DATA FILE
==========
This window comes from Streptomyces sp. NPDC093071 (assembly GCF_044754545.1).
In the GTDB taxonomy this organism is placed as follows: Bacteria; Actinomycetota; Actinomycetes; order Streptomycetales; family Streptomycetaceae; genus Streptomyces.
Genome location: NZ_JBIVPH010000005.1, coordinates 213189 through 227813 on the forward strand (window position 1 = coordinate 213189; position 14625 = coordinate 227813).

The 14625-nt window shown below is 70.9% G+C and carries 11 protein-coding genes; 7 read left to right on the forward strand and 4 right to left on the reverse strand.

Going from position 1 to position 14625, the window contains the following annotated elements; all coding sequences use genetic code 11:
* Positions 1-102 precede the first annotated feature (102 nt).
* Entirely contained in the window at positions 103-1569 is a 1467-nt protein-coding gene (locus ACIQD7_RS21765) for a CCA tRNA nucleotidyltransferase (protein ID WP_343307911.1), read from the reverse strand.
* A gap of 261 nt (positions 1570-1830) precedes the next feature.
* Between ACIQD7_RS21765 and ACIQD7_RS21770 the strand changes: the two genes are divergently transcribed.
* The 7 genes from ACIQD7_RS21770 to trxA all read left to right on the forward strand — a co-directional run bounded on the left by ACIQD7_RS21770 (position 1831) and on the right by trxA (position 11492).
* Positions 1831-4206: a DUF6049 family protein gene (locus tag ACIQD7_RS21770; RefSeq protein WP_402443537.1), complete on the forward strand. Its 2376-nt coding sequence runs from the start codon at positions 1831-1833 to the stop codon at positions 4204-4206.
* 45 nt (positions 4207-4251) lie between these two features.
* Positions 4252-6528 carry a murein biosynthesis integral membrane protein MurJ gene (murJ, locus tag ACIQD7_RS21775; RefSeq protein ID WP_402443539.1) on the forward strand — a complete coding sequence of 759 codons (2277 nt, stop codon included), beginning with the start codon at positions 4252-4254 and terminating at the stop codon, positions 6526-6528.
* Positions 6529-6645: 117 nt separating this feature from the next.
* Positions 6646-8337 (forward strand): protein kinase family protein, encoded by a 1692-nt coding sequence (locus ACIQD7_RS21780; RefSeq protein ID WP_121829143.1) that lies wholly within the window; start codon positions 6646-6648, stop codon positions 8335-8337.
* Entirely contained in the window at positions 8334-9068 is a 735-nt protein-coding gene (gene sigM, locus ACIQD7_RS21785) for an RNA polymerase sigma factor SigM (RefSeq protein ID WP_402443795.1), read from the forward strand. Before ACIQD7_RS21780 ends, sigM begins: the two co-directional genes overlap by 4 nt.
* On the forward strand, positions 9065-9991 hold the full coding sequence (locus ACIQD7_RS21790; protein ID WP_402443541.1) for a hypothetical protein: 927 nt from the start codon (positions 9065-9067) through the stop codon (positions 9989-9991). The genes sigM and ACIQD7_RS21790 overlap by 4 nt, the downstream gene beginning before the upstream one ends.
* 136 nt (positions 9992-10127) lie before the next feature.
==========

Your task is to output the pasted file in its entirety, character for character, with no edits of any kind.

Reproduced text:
This window comes from Streptomyces sp. NPDC093071 (assembly GCF_044754545.1).
In the GTDB taxonomy this organism is placed as follows: Bacteria; Actinomycetota; Actinomycetes; order Streptomycetales; family Streptomycetaceae; genus Streptomyces.
Genome location: NZ_JBIVPH010000005.1, coordinates 213189 through 227813 on the forward strand (window position 1 = coordinate 213189; position 14625 = coordinate 227813).

The 14625-nt window shown below is 70.9% G+C and carries 11 protein-coding genes; 7 read left to right on the forward strand and 4 right to left on the reverse strand.

Going from position 1 to position 14625, the window contains the following annotated elements; all coding sequences use genetic code 11:
* Positions 1-102 precede the first annotated feature (102 nt).
* Entirely contained in the window at positions 103-1569 is a 1467-nt protein-coding gene (locus ACIQD7_RS21765) for a CCA tRNA nucleotidyltransferase (protein ID WP_343307911.1), read from the reverse strand.
* A gap of 261 nt (positions 1570-1830) precedes the next feature.
* Between ACIQD7_RS21765 and ACIQD7_RS21770 the strand changes: the two genes are divergently transcribed.
* The 7 genes from ACIQD7_RS21770 to trxA all read left to right on the forward strand — a co-directional run bounded on the left by ACIQD7_RS21770 (position 1831) and on the right by trxA (position 11492).
* Positions 1831-4206: a DUF6049 family protein gene (locus tag ACIQD7_RS21770; RefSeq protein WP_402443537.1), complete on the forward strand. Its 2376-nt coding sequence runs from the start codon at positions 1831-1833 to the stop codon at positions 4204-4206.
* 45 nt (positions 4207-4251) lie between these two features.
* Positions 4252-6528 carry a murein biosynthesis integral membrane protein MurJ gene (murJ, locus tag ACIQD7_RS21775; RefSeq protein ID WP_402443539.1) on the forward strand — a complete coding sequence of 759 codons (2277 nt, stop codon included), beginning with the start codon at positions 4252-4254 and terminating at the stop codon, positions 6526-6528.
* Positions 6529-6645: 117 nt separating this feature from the next.
* Positions 6646-8337 (forward strand): protein kinase family protein, encoded by a 1692-nt coding sequence (locus ACIQD7_RS21780; RefSeq protein ID WP_121829143.1) that lies wholly within the window; start codon positions 6646-6648, stop codon positions 8335-8337.
* Entirely contained in the window at positions 8334-9068 is a 735-nt protein-coding gene (gene sigM, locus ACIQD7_RS21785) for an RNA polymerase sigma factor SigM (RefSeq protein ID WP_402443795.1), read from the forward strand. Before ACIQD7_RS21780 ends, sigM begins: the two co-directional genes overlap by 4 nt.
* On the forward strand, positions 9065-9991 hold the full coding sequence (locus ACIQD7_RS21790; protein ID WP_402443541.1) for a hypothetical protein: 927 nt from the start codon (positions 9065-9067) through the stop codon (positions 9989-9991). The genes sigM and ACIQD7_RS21790 overlap by 4 nt, the downstream gene beginning before the upstream one ends.
* 136 nt (positions 9992-10127) lie before the next feature.